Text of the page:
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Borleyi

borleyi

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Scientific Name:   Copadichromis borleyi      
Min. Tank Size:   75 gallons      
Personality:   Peaceful      
Temperature:   75-82°F      
pH:   7.5-8.5/5-20°dGH      
Size:   8"      
Diet:   Carnivore      
Breeding:   Egglayer      
 

Compatibility:

Should not be combined with Mbuna or other aggressive Cichlids; best kept with non-conspecifics in groups containing 3 or 4 females per one male.

Borleyi

Also called the Redfin Hap or Goldfin Hap, the Borleyi is endemic to Lake Malawi. These fish typically inhabit shallow waters in rocky areas, though they have also been seen living in large groups in open water. Borleyis belong to the Utaka group of Cichlids, a group of open water-dwelling Cichlids from the genera Copadichromis and Mchenga. Males of this species are typically blue and orange in color - the blue coloration is primary along the head and fins while the majority of the body is orange. Females of the species are usually grey or brown in color, having three black splotches on their sides. Males may also exhibit yellow edging on the dorsal fin along with yellow coloration or egg spots on the anal fin.

Tank Set-up

Borleyis are popular in the aquarium hobby and make great additions to Lake Malawi biotype tanks. These fish prefer sandy substrate and require plenty of open swimming space in order to thrive. To decorate the tank, use several flat rocks to provide hiding places and spawning sites - these will also be helpful if you plan to keep rock-dwelling Cichlids in the same tank.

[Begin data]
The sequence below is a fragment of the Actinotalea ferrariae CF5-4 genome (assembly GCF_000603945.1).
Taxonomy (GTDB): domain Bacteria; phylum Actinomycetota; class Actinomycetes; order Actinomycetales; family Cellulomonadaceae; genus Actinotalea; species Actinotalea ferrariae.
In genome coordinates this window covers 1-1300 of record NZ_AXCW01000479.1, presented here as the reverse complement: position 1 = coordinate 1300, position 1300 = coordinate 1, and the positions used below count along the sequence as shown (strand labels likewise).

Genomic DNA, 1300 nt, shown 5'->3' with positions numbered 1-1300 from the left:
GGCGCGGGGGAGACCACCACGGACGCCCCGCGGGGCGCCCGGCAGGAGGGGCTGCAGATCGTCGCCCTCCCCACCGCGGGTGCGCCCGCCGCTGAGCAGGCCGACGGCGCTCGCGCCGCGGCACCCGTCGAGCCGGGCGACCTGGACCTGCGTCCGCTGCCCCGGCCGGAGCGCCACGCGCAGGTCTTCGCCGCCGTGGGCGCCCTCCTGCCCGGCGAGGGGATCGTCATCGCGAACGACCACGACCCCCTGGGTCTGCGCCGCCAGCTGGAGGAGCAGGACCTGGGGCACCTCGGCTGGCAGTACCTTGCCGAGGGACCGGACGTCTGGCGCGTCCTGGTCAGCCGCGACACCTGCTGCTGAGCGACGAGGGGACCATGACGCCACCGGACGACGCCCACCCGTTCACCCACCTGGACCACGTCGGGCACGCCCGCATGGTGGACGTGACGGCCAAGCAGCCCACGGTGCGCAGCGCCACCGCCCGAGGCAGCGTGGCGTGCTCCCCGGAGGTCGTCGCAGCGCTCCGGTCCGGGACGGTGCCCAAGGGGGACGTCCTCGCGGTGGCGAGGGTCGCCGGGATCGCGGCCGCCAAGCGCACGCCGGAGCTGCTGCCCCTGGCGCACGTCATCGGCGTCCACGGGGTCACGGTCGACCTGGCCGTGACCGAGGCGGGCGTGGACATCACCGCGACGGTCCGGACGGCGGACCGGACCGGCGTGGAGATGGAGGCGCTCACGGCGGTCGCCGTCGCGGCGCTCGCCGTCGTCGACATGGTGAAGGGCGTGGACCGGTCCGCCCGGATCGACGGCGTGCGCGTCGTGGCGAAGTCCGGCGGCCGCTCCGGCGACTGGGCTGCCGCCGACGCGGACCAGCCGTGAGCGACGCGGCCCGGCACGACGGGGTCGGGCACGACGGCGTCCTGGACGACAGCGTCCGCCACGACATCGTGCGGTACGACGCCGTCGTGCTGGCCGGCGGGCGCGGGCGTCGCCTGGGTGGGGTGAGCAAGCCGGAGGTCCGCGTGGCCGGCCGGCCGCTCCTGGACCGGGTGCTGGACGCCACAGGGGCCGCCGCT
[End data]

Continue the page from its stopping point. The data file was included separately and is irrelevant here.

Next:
Feeding

These fish feed primarily on zooplankton in the wild, but are likely to accept a variety of foods in captivity. Offer these fish small live and frozen foods like Artemia, Daphnia, Cyclops, bloodworms and brine shrimp as a staple diet. This diet should be supplemented with Spirulina flakes and blanched spinach to ensure that the fish receive adequate vegetable matter as well. For optimum health and coloration feed a regular varied diet.

Breeding

Breeding this species in the home aquarium is best accomplished in harems with 3 or 4 females for each male. The breeding tank should be decorated with sandy substrate and plenty of flat rocks for spawning sites. Becasue these fish are maternal mouthbrooders, the female will gather the eggs into her mouth after spawning and brood them for several weeks. Males of the species possess egg-like spots on the anal fin and when the female mistakes them for eggs, trying to gather them into her mouth, the male will release his sperm thus fertilizing the eggs. Females of this species typically brood their eggs for 3 to 4 weeks and release them once the fry become free swimming.


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